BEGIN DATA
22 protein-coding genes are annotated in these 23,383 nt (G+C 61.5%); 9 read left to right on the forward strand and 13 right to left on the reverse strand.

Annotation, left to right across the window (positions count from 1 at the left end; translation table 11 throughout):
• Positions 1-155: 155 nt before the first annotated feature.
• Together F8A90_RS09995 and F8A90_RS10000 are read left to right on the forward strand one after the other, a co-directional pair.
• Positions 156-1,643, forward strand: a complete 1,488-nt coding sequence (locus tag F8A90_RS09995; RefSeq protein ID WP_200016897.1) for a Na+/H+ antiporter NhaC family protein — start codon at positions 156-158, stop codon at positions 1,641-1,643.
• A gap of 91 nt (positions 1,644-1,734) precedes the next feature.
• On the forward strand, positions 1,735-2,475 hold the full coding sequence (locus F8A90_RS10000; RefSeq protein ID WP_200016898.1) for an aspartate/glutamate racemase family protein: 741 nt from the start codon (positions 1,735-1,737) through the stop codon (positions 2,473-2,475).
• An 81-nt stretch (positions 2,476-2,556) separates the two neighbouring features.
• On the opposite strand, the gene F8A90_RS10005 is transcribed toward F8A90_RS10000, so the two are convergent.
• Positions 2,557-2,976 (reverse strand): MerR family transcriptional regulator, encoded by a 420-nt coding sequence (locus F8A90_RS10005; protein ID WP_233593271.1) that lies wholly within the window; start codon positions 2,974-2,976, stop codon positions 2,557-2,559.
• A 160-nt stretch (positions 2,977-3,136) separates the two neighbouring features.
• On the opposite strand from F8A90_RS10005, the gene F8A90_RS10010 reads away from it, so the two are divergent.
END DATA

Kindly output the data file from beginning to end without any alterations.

22 protein-coding genes are annotated in these 23,383 nt (G+C 61.5%); 9 read left to right on the forward strand and 13 right to left on the reverse strand.

Annotation, left to right across the window (positions count from 1 at the left end; translation table 11 throughout):
• Positions 1-155: 155 nt before the first annotated feature.
• Together F8A90_RS09995 and F8A90_RS10000 are read left to right on the forward strand one after the other, a co-directional pair.
• Positions 156-1,643, forward strand: a complete 1,488-nt coding sequence (locus tag F8A90_RS09995; RefSeq protein ID WP_200016897.1) for a Na+/H+ antiporter NhaC family protein — start codon at positions 156-158, stop codon at positions 1,641-1,643.
• A gap of 91 nt (positions 1,644-1,734) precedes the next feature.
• On the forward strand, positions 1,735-2,475 hold the full coding sequence (locus F8A90_RS10000; RefSeq protein ID WP_200016898.1) for an aspartate/glutamate racemase family protein: 741 nt from the start codon (positions 1,735-1,737) through the stop codon (positions 2,473-2,475).
• An 81-nt stretch (positions 2,476-2,556) separates the two neighbouring features.
• On the opposite strand, the gene F8A90_RS10005 is transcribed toward F8A90_RS10000, so the two are convergent.
• Positions 2,557-2,976 (reverse strand): MerR family transcriptional regulator, encoded by a 420-nt coding sequence (locus F8A90_RS10005; protein ID WP_233593271.1) that lies wholly within the window; start codon positions 2,974-2,976, stop codon positions 2,557-2,559.
• A 160-nt stretch (positions 2,977-3,136) separates the two neighbouring features.
• On the opposite strand from F8A90_RS10005, the gene F8A90_RS10010 reads away from it, so the two are divergent.